Detectives couldn’t access the surveillance video because of a wiring issue, but the videos were preserved.
COLUMBUS, Ohio — Six cameras at Bicentennial Park in downtown Columbus are rolling 24 hours a day.
On Saturday night, when someone opened fire killing 16-year-old Olivia Kurtz, detectives thought a key piece of evidence may have been lost with those cameras.
It turns out, detectives couldn’t access the surveillance video because of a wiring issue, but the videos were preserved.
Late Monday, the city explained what happened after Mayor Andrew Ginther said the cameras were not working at a press conference earlier in the day.
“We did determine that the cameras were recording, and the video has been preserved,” said Kerry Francis, chief communications officer for the Columbus Recreation and Parks Department. “The connection to allow the footage to be viewed remotely was down, the cameras were working.”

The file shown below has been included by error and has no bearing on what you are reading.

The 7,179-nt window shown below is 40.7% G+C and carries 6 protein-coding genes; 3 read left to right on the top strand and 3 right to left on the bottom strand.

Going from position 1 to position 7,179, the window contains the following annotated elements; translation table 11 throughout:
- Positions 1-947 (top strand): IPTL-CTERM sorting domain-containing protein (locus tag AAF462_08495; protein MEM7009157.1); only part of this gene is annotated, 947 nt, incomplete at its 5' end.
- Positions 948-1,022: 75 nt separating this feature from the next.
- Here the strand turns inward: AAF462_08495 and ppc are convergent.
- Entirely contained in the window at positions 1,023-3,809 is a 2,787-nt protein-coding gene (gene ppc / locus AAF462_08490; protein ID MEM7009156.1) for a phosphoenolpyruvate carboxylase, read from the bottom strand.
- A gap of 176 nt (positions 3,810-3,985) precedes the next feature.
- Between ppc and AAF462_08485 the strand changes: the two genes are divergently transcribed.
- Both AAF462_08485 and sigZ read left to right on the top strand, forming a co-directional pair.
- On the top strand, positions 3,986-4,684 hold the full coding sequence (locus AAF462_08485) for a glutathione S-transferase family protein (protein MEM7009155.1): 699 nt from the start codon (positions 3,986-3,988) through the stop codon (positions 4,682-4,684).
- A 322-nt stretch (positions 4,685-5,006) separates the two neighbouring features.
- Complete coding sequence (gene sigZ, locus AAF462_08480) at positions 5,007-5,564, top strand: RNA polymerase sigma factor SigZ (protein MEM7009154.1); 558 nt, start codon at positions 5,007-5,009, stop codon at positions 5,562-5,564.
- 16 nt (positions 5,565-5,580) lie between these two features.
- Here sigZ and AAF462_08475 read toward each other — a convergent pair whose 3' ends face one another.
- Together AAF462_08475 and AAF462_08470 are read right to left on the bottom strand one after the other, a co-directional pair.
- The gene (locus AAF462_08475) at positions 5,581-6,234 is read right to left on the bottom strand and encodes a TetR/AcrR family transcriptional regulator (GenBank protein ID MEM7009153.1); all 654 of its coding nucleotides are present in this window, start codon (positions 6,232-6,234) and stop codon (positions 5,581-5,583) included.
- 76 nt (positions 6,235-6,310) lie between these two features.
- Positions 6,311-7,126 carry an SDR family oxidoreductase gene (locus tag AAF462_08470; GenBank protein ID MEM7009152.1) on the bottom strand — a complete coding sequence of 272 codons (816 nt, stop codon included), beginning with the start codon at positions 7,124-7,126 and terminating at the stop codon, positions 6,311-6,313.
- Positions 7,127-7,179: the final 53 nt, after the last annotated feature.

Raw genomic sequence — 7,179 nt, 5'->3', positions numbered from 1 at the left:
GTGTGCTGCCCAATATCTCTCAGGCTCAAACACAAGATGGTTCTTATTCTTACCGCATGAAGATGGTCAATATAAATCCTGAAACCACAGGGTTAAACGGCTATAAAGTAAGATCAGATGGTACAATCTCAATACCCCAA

Francis said, as with any system like this, there is going to be maintenance. The connection had been down for a few weeks and when the issue was discovered, it was added to a list of maintenance.
“Because the restrooms and fountain are currently closed, maintenance on open facilities was prioritized,” he said.
Francis says the cameras at the park focused on the restrooms and fountains, the areas of the park where there are security concerns.